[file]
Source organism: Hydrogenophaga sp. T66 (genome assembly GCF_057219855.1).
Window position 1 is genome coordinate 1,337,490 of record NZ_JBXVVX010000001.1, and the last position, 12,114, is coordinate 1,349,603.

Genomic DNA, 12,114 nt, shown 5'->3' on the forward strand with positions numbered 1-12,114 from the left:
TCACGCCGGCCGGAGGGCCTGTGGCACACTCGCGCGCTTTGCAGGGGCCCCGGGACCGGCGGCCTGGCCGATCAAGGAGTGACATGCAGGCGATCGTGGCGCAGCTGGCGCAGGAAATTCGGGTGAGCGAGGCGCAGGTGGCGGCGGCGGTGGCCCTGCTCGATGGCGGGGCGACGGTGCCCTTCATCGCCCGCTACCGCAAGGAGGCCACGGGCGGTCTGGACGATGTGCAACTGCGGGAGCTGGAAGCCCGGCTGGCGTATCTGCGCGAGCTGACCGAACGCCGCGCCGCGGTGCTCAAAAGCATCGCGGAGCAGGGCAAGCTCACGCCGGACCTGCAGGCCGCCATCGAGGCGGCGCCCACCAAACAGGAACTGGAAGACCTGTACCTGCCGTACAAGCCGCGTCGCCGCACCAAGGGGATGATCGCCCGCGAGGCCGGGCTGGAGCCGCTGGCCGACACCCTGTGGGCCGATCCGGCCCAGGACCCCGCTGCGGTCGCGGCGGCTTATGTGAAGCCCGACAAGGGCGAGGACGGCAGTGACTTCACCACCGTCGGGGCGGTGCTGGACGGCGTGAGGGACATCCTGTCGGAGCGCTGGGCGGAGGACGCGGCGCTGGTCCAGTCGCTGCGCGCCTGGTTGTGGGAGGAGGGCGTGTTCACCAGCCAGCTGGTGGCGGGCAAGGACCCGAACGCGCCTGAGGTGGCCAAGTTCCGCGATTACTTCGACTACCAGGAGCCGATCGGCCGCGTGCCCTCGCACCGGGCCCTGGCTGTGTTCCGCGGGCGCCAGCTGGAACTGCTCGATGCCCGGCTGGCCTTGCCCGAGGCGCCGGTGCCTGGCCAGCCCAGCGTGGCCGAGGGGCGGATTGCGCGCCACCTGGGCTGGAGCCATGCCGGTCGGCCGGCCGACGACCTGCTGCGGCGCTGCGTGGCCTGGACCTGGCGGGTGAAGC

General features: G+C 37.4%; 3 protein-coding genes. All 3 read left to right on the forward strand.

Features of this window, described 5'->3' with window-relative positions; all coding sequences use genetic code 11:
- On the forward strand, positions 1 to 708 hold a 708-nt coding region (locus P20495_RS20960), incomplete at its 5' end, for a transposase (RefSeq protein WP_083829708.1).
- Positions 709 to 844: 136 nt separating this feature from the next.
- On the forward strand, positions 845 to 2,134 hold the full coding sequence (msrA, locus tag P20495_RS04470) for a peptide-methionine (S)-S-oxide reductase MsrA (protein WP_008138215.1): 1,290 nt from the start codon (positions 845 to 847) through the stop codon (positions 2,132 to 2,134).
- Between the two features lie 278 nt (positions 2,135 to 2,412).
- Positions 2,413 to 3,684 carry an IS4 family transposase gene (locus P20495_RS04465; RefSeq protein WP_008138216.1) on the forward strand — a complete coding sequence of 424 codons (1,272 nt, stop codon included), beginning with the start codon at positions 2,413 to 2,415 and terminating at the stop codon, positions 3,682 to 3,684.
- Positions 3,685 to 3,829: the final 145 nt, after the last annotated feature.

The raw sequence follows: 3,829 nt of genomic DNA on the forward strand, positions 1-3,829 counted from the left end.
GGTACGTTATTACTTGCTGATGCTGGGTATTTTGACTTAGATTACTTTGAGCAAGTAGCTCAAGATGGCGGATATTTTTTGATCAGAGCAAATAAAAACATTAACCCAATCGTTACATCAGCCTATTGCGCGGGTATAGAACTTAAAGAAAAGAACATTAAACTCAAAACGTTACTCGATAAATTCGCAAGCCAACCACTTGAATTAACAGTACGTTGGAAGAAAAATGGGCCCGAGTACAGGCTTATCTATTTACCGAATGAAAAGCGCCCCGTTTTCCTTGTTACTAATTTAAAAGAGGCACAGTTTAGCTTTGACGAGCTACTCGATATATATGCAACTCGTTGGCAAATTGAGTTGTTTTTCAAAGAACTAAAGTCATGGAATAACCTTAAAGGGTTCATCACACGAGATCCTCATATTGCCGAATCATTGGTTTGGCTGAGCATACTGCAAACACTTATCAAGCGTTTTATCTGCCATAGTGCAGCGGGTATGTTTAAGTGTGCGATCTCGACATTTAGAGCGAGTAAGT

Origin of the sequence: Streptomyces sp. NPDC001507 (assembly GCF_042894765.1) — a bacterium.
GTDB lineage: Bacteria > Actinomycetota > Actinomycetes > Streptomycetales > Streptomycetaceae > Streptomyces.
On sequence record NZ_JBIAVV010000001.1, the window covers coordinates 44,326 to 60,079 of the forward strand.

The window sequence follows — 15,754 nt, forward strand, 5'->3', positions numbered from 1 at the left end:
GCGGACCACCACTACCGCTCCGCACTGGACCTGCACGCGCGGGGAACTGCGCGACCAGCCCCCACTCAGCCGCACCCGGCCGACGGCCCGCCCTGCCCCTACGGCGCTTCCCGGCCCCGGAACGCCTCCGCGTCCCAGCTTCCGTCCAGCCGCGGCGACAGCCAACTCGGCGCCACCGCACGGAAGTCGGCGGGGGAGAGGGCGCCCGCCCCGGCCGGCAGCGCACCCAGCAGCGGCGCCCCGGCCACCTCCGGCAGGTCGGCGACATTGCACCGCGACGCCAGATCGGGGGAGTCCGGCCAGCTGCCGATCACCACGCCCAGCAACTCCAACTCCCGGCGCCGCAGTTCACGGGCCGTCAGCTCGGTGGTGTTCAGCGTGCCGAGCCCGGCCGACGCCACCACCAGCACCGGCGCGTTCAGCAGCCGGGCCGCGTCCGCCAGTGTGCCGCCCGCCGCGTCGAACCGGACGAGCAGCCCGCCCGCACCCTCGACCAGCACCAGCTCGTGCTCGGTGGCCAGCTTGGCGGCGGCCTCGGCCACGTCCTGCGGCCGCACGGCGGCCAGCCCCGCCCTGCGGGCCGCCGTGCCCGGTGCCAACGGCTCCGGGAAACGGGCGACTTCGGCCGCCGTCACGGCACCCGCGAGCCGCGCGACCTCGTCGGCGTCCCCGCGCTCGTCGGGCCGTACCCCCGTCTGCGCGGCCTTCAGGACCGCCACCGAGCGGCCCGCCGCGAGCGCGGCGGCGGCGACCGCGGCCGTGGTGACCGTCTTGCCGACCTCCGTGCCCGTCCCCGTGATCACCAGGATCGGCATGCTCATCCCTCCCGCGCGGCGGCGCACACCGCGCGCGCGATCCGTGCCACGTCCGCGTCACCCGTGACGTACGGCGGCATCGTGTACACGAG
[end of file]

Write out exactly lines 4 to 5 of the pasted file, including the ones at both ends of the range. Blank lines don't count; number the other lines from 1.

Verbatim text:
TCACGCCGGCCGGAGGGCCTGTGGCACACTCGCGCGCTTTGCAGGGGCCCCGGGACCGGCGGCCTGGCCGATCAAGGAGTGACATGCAGGCGATCGTGGCGCAGCTGGCGCAGGAAATTCGGGTGAGCGAGGCGCAGGTGGCGGCGGCGGTGGCCCTGCTCGATGGCGGGGCGACGGTGCCCTTCATCGCCCGCTACCGCAAGGAGGCCACGGGCGGTCTGGACGATGTGCAACTGCGGGAGCTGGAAGCCCGGCTGGCGTATCTGCGCGAGCTGACCGAACGCCGCGCCGCGGTGCTCAAAAGCATCGCGGAGCAGGGCAAGCTCACGCCGGACCTGCAGGCCGCCATCGAGGCGGCGCCCACCAAACAGGAACTGGAAGACCTGTACCTGCCGTACAAGCCGCGTCGCCGCACCAAGGGGATGATCGCCCGCGAGGCCGGGCTGGAGCCGCTGGCCGACACCCTGTGGGCCGATCCGGCCCAGGACCCCGCTGCGGTCGCGGCGGCTTATGTGAAGCCCGACAAGGGCGAGGACGGCAGTGACTTCACCACCGTCGGGGCGGTGCTGGACGGCGTGAGGGACATCCTGTCGGAGCGCTGGGCGGAGGACGCGGCGCTGGTCCAGTCGCTGCGCGCCTGGTTGTGGGAGGAGGGCGTGTTCACCAGCCAGCTGGTGGCGGGCAAGGACCCGAACGCGCCTGAGGTGGCCAAGTTCCGCGATTACTTCGACTACCAGGAGCCGATCGGCCGCGTGCCCTCGCACCGGGCCCTGGCTGTGTTCCGCGGGCGCCAGCTGGAACTGCTCGATGCCCGGCTGGCCTTGCCCGAGGCGCCGGTGCCTGGCCAGCCCAGCGTGGCCGAGGGGCGGATTGCGCGCCACCTGGGCTGGAGCCATGCCGGTCGGCCGGCCGACGACCTGCTGCGGCGCTGCGTGGCCTGGACCTGGCGGGTGAAGC

General features: G+C 37.4%; 3 protein-coding genes. All 3 read left to right on the forward strand.